This gorgeous and wry debut firmly claims physical strength, toughness, and authority for femininity. Ambalila Hemsell’s poems speak from a place of empowerment as well as wonder. They address the insatiable fear of motherhood and the violence embedded in natural processes of creation, birth, and survival. Her words flicker and glow with magical realism, just as they reveal profound truths shared by the miraculous and the mundane. This lush and lyric collection artfully tackles what it means to reconcile one’s own needs and desires with those of others, and to find abundance and strength in the midst of catastrophe.
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Red, White, and Blue
A Critical Analysis of Constitutional Law
Mark V. Tushnet
Harvard University Press, 1988

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Red, White, Black, and Blue
A Dual Memoir of Race and Class in Appalachia
William M. Drennen Jr., Kojo (William T.) Jones Jr.
Ohio University Press, 2004
Red, White, Black, and Blue began as a collaborative memoir by William M. “Bill” Drennen, a European American, and Kojo (William T.) Jones, an African American. These Appalachian men grew up in the South Hills section of Charleston, West Virginia. As boys they played on the same Little League baseball team and experienced just one year together as schoolmates after the all-white Thomas Jefferson Junior High School was desegregated in 1955. After that, class, race, and choice separated their life experiences for forty-five years. In 1992 both had returned to Charleston from lives mostly lived elsewhere. They decided to work together on a memoir of growing up through the trauma of desegregation. Their aim was to foster understanding between their distinct cultures for themselves and for their own and future generations. Dolores Johnson, in editing the two texts, observed two very different modes of expression: Bill Drennen’s narrative is threaded with references that connote wealth, status, and personal privilege; Kojo Jones’s memoir is interwoven with African American signification, protest, and moral outrage. The stories of their Appalachian upbringing in homes less than a mile apart are anecdotal in nature, but their diverse uses of the English language as they endeavor to communicate shared memories and common meanings reveal significant cultural connotations that transform standard American English into two different languages, rendering interracial communication problematic. Dr. Johnson’s analysis is to the point. Red, White, Black, and Blue is a groundbreaking approach to studying not only cultural linguistics but also the cultural heritage of a historic time and place in America. It gives witness to the issues of race and class inherent in the way we write, speak, and think.
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The Return of the Mexican Gray Wolf
Back to the Blue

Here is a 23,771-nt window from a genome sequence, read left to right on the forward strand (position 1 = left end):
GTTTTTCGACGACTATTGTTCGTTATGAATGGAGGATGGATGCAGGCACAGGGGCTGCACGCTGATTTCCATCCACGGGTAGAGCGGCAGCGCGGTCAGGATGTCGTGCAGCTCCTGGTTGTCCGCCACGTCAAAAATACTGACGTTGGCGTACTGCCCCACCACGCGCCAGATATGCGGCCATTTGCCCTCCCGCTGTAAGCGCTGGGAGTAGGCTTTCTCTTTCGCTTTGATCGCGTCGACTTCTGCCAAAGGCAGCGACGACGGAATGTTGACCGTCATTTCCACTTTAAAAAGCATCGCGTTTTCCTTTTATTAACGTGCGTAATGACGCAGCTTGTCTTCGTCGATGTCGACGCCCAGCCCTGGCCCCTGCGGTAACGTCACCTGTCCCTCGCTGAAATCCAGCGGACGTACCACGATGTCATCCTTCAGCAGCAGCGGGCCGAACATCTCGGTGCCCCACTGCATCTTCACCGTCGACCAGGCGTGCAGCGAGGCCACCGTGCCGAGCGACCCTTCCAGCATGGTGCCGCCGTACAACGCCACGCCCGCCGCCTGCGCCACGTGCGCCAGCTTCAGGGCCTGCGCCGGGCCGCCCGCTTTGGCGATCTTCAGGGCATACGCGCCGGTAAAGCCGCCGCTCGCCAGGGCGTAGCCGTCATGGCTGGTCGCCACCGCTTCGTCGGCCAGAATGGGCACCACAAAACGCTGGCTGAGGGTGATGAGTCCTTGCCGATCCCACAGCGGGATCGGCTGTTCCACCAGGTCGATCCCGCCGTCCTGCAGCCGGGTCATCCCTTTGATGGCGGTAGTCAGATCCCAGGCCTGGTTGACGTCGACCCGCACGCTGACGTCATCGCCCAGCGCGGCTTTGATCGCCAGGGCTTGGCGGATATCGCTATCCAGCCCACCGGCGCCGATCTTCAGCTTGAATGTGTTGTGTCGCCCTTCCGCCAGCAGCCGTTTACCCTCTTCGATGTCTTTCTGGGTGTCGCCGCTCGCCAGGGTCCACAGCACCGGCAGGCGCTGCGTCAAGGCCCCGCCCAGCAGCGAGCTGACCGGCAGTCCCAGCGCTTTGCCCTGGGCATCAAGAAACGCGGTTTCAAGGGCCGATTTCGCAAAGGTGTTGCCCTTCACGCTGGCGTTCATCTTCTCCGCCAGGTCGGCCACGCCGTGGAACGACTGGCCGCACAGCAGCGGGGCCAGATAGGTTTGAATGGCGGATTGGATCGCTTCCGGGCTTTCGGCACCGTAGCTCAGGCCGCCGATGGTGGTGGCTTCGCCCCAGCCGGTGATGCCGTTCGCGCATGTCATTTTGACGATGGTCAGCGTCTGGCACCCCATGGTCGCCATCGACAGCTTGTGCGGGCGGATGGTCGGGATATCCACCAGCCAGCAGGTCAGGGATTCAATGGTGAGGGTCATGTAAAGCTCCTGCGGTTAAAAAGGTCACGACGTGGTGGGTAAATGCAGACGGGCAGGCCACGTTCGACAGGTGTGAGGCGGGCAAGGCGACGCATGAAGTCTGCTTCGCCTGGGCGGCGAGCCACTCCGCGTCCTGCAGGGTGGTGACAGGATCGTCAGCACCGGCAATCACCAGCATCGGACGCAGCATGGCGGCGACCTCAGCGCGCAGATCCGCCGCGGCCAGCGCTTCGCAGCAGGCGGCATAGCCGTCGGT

Bobbie Holaday
University of Arizona Press, 2003
The return of the Mexican gray wolf to Arizona's Blue Range in 1998 marked more than a victory for an endangered species. Long hated by ranchers, the gray wolf had been hunted to the brink of extinction until one woman took on the challenge of restoring it to its natural habitat.

Inspired by the plight of the Mexican gray wolf, retiree Bobbie Holaday formed the citizens advocacy group Preserve Arizona's Wolves (P.A.WS.) in 1987 and embarked on a crusade to raise public awareness. She soon found herself in the center of a firestorm of controversy, with environmentalists taking sides against ranchers and neighbors against neighbors. This book tells her story for the first time, documenting her eleven-year effort to bring the gray wolf back to the Blue.

As Holaday quickly learned, ranchers exerted considerable control over the state legislature, and politicians in turn controlled decisions made by wildlife agencies. Even though the wolf had been listed as endangered since 1976, opposition to it was so strong that the Arizona Game and Fish Department had been unable to launch a recovery program. In The Return of the Mexican Gray Wolf, Holaday describes first-hand the tactics she and other ordinary citizens on the Mexican Wolf Recovery Team adopted to confront these obstacles. Enhanced with more than 40 photographs—32 in color—her account chronicles both the triumphs of reintroduction and the heartbreaking tragedies the wolves encountered during early phases.

Thanks to Holaday's perseverance, eleven wolves were released into the wild in 1998, and the Blue Range once again echoed with their howls. Her tenacity was an inspiration to all those she enlisted in the cause, and her story is a virtual primer for conservation activists on mobilizing at the grassroots level. The Return of the Mexican Gray Wolf shows that one person can make a difference in a seemingly hopeless cause and will engage all readers concerned with the preservation of wildlife.

All royalties go to the Mexican Wolf Trust Fund administered by the Arizona Game and Fish Department.

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Shades of Blue and Gray
An Introductory Military History of the Civil War
Herman Hattaway
University of Missouri Press, 1997